CYCLES have existed in the natural world since time immemorial, but one we can regrettably claim of our own making is the business cycle.

Intermittently some profess to have found the means to rid ourselves of this age-old affliction, but that ignores both the modern history of humankind and our very nature. That is why the field of economics is not considered to be fully a science, as there are many factors outside of its scope that play their part in affecting our prosperity, both as a nation and individually.

I choose to write this letter presently, when the world as a whole is in its longest period of economic expansion ever, covering 11 years this March. Over modern times cycles have tended to cover periods of only half that length. On that basis alone, it would seem the world is overdue for another downturn.

However, my belief that we really are approaching the end of this increasingly fragile upward cycle is based far more on facts than on charts. Examples of these are the current excesses of debt held by nations and individual households; the ongoing trade wars between the world’s two largest economies and others; the uncertainty existing while we negotiate new trade agreements with the European Union; the fact that the economies throughout the EU are floundering, including the industrial engine that has belonged to Germany; the instability in much of the Middle East and a possible oil supply crisis should hostilities recur; the current outbreak of the coronavirus spreading from China and the many disruptions it is already causing; recurrent natural disasters such as the devastating fires encircling much of Australia; and the fact the growing number of converging difficulties throughout the world seems to be prompting individuals to reduce their spending; prudent for them but not good for businesses which need their custom.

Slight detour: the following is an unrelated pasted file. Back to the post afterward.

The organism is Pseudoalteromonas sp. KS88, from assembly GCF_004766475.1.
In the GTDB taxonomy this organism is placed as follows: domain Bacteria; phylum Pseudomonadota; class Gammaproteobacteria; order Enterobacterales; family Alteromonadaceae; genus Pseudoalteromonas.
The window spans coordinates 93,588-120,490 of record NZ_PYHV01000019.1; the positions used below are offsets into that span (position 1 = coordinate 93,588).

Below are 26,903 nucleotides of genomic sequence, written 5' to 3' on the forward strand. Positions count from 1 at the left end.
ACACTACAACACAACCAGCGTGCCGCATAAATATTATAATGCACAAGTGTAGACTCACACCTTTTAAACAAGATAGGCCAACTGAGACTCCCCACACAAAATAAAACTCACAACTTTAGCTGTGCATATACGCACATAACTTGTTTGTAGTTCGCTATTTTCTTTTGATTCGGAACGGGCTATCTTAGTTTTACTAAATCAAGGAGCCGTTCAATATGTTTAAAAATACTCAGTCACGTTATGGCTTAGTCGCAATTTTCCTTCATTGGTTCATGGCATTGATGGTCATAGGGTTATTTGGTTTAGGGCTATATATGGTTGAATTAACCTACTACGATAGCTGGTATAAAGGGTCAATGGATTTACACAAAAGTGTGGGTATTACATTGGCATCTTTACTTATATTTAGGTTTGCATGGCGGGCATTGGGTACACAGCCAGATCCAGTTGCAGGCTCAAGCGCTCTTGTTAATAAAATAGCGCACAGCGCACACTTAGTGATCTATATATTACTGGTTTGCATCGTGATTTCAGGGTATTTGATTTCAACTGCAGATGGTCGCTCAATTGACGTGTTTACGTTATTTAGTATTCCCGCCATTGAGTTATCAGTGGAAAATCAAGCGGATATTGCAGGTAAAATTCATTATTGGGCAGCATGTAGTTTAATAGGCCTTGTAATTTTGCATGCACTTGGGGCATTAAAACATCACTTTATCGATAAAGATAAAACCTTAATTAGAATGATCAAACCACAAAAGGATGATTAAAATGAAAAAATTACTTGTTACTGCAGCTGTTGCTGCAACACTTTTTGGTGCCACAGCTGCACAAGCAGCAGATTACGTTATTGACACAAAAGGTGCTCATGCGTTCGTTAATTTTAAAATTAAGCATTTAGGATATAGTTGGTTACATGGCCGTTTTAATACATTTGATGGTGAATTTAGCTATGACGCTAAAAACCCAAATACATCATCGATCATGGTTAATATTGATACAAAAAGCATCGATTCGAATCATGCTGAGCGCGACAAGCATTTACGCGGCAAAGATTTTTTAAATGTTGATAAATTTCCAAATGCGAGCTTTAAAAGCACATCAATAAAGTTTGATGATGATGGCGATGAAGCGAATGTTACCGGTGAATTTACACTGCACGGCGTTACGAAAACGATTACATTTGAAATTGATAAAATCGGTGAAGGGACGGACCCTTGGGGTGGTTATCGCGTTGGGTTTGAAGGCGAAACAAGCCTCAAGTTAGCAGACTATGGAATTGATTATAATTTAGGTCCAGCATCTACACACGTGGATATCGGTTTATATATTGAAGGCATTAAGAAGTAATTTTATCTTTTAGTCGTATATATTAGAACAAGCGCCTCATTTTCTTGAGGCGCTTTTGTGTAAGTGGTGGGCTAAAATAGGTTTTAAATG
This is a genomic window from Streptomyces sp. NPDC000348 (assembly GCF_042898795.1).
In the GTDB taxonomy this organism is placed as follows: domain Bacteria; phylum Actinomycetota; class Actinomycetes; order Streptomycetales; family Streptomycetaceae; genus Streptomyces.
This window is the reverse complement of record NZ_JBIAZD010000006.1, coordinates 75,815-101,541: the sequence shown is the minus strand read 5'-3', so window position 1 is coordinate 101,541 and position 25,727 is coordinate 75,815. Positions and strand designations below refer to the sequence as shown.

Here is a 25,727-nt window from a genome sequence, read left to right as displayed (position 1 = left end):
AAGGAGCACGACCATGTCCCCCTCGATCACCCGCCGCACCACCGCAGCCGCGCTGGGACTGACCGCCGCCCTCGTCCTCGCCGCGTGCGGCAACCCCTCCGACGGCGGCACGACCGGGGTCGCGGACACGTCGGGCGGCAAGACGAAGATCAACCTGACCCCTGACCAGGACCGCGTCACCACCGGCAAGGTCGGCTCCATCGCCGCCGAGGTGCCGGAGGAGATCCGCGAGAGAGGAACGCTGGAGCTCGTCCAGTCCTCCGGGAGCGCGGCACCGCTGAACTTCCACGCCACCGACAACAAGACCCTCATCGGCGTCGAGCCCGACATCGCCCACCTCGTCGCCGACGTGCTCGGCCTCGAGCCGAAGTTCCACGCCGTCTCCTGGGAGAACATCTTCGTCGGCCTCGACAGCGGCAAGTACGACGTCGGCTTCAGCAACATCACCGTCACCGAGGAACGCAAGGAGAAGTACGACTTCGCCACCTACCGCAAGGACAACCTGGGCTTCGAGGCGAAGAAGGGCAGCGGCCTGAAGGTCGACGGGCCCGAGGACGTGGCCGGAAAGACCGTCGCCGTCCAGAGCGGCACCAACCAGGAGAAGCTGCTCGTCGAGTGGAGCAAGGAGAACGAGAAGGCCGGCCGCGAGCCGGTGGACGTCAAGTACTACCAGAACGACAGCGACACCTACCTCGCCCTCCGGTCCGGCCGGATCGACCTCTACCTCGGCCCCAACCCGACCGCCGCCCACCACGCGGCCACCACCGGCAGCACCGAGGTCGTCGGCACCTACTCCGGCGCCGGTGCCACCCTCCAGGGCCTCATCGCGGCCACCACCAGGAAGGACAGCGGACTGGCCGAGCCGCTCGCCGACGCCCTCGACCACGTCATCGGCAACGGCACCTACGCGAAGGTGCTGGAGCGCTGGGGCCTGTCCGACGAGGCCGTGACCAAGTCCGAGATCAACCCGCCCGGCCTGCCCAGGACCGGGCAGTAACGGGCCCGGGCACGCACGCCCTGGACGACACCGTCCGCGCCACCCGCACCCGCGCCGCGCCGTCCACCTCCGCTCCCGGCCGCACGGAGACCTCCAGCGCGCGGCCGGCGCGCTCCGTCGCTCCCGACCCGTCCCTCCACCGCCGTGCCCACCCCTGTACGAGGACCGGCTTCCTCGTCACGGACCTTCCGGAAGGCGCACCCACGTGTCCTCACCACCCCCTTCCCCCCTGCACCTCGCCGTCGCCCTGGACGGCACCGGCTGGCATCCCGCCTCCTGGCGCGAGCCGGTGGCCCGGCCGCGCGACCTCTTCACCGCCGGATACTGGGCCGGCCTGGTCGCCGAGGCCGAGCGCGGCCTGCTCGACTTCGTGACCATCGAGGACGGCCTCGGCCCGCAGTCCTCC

The main concern this time is whether the globally interdependent world in which we live can withstand another economic shock without truly major consequences. Among countries in the Western world, many have run out of monetary policy tools with which to stimulate their economies. The European Central Bank is operating with negative interest rates, as is Japan, the world’s third largest economy. This already makes little sense, especially to the Germans, and they would rightly so resist vigorously any further reductions.

The temporary measure called quantitative easing, a form of printing money/borrowing, is the other tool some countries used following the 2007-8 crash, but that could not be restarted without serious risks to the world’s financial credibility and stability. Thus, with central banks having used most of their ammunition in recent years to keep the world’s financial system afloat, another economic crisis would leave the majority of governments up the creek without a paddle or life jacket.

As for us in the United Kingdom, we have shored up our banking system a good bit since the last downturn, and the Bank of England has rates at least positive at 0.75 per cent, but it is highly unlikely those two factors would protect us from a major worldwide economic predicament. Governments here at all levels need to be preparing for come-what-may.

Having had to face many public crises in recent years will be of benefit to the various authorities, no doubt. Locally, we are fortunate to have in Tim Farron an MP who is fully focused on and committed to his constituency. As for individuals, each of us needs to ask ourselves “What if?” and then fill in the blanks.

Ira Fishman